Most people enjoy playing games, especially board games. They’re fun and interactive, but it also allows us to get our competitive juices flowing. With board games, you roll a die, spin something or draw a card, then you move forward, take a risk, cash it all in, etc. Win or lose, when the game is over, the board and all the pieces go back in the box. Many times, though, these board games mirror life.
In the game Battleship, you and your opponent each have five ships, and the objective is to sink all of their ships before they sink yours. You alternate guessing locations on your opponent’s grid until the entire fleet is destroyed—either yours or theirs, first.
Isn’t much of our fighting and conflicts like that? We lob jabs and toss zingers over our relationship walls. We launch bombs at one another. Perhaps we do it to get ahead at work. Or to get back at someone. We want to sink them before they sink us. Meanwhile, nothing has been solved.
Conflict is a part of life. If you live or spend any amount of time with people, you are going to have conflict. Even the 12 apostles—who lived and spent time with Jesus—fought (Matt. 18:1-5, 20:20-24). The question then becomes: How do we work through things in a Christ-like way? Remember, life’s battles are to be solved, not won.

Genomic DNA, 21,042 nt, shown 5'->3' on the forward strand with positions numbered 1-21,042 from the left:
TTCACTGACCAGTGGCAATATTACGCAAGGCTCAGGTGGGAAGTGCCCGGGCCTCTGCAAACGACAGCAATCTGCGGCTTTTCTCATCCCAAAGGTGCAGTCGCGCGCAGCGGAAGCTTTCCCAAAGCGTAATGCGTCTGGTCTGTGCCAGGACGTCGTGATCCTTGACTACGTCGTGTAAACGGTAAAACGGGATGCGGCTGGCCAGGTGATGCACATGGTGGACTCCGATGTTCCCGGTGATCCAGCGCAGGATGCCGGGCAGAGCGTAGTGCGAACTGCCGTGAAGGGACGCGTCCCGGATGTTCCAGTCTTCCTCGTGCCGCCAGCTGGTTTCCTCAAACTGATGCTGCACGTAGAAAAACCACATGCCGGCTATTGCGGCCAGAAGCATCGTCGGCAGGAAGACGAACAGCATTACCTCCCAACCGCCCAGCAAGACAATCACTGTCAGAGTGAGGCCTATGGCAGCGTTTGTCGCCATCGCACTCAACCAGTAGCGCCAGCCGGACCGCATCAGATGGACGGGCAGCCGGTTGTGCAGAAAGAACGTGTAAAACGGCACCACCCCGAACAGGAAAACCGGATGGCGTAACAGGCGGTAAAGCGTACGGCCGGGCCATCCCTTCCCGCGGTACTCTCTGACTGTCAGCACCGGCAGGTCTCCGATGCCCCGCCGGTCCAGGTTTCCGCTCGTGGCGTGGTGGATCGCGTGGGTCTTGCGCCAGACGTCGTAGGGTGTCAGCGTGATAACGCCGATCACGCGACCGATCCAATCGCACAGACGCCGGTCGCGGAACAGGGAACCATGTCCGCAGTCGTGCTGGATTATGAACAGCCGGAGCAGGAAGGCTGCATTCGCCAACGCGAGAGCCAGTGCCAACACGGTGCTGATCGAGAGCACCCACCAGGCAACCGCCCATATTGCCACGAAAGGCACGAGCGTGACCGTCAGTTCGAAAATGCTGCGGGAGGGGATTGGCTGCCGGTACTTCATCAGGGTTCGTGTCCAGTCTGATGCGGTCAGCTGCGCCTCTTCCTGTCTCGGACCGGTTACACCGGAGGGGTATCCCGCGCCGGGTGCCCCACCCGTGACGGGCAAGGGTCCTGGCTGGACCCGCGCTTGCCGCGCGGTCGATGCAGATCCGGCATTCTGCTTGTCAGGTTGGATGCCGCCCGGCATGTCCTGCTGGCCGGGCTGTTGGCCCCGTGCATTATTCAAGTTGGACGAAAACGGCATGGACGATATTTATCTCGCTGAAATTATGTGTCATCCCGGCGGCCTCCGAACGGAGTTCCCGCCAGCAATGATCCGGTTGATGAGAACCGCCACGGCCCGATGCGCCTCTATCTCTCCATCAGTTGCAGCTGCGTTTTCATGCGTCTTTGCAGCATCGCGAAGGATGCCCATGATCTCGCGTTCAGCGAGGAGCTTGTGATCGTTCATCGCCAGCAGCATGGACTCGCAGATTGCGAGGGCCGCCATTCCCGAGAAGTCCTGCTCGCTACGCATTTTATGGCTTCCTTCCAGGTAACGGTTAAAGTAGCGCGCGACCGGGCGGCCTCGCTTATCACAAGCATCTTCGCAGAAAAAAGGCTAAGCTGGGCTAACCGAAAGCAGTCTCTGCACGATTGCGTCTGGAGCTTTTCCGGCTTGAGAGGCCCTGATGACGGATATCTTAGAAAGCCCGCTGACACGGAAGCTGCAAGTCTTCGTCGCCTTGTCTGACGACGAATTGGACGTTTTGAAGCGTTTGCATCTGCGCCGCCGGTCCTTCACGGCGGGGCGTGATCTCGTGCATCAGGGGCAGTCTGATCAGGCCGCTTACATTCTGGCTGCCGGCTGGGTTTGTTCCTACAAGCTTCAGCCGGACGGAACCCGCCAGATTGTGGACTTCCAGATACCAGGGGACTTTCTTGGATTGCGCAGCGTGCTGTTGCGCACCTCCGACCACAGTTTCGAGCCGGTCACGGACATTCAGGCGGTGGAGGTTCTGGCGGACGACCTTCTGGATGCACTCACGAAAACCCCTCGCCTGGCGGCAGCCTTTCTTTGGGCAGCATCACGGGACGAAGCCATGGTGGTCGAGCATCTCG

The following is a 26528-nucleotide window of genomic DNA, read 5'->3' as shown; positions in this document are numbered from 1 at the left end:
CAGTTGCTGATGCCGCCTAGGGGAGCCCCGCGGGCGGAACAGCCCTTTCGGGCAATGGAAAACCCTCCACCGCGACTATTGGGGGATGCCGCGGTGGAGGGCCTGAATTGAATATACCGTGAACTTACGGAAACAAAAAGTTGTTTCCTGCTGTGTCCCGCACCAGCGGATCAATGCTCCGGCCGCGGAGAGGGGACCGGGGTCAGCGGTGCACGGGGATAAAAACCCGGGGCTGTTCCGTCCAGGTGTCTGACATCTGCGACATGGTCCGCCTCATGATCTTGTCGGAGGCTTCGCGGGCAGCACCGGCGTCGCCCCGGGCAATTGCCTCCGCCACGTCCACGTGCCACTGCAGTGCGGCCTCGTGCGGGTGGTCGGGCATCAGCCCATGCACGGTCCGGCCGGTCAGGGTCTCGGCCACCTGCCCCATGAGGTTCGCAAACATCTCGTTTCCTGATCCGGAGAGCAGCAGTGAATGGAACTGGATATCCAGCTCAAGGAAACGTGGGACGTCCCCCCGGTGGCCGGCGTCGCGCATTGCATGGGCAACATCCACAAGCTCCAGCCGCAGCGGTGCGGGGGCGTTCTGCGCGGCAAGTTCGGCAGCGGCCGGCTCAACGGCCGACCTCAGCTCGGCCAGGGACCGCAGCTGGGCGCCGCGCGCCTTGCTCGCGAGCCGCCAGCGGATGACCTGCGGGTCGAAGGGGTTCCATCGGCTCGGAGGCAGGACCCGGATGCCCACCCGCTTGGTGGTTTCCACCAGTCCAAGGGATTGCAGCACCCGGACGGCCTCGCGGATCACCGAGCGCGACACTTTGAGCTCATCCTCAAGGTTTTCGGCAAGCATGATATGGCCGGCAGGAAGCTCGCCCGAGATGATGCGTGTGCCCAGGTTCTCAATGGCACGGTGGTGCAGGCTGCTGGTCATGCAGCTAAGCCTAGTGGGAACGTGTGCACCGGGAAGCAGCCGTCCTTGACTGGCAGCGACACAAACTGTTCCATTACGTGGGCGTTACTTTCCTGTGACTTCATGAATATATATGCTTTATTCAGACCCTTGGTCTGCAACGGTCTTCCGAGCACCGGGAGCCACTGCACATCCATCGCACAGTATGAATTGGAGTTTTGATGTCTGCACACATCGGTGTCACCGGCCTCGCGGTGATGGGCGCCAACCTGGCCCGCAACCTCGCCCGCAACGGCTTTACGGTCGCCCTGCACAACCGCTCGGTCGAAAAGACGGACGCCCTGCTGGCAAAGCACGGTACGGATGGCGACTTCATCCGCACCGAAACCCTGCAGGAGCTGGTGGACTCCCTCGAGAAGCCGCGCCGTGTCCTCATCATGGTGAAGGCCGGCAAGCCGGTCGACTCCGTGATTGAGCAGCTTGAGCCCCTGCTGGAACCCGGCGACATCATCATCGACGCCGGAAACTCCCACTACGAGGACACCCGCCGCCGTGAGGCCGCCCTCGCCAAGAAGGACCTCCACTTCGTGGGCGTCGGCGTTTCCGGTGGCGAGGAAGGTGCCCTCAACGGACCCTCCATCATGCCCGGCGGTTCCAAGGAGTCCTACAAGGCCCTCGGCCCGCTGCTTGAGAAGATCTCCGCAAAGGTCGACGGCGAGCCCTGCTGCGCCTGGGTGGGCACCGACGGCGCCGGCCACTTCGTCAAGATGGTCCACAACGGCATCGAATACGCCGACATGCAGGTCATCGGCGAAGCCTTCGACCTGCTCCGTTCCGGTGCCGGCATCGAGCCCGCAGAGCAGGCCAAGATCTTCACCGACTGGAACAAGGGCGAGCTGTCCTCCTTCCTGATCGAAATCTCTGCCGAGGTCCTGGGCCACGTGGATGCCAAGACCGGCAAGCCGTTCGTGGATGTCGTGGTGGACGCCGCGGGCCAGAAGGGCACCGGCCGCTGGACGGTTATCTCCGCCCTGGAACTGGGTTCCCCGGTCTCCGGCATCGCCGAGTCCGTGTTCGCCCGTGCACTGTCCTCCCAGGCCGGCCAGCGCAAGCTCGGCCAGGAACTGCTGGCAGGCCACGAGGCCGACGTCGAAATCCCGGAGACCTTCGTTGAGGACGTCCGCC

In James 4:1-10, James teaches us not only what causes conflicts and fights, but also how to resolve them. What is the path to peace?
*Take it to God (v. 2b-3): Sounds simple, but that’s what we do. As soon as conflict breaks out, put the brakes on and go to God.
*Check our motives (v. 3): When’s the last time you checked your motives? Is my motive to resolve the conflict, bring love and heal the relationship?
*Stop and listen (v. 4): How many of our conflicts could have been avoided if we had just stopped to listen and objectively evaluate?
*Give grace (v. 6): The person you’re having the conflict with is saved by the same grace, mercy and blood that saves you.
*Submit to God and resist the devil (v. 7): God wonderfully created us, with different personalities, talents and passions. Where it becomes a problem is when we allow those differences to be used by the evil one to create conflict—in our homes, relationships and the church. We love one another and the church that Jesus died for too much to give place to the devil.
*Repent (v. 8-9): When our hearts are broken and we’ve allowed the filth of this world to dominate our lives, it’s not the time to make excuses or laugh it off. It’s a time for gloom and mourning.
*Act with humility (v. 6, 10): Humility is not acting like a doormat, but it’s taking the other person and putting them in a place of honor. It’s having an attitude of giving and serving.
We will have conflict, but we need to be determined that we will do this in a Godly way. Go about this how God wants us to. Live out the fruit of the Spirit (Gal. 5:22-23).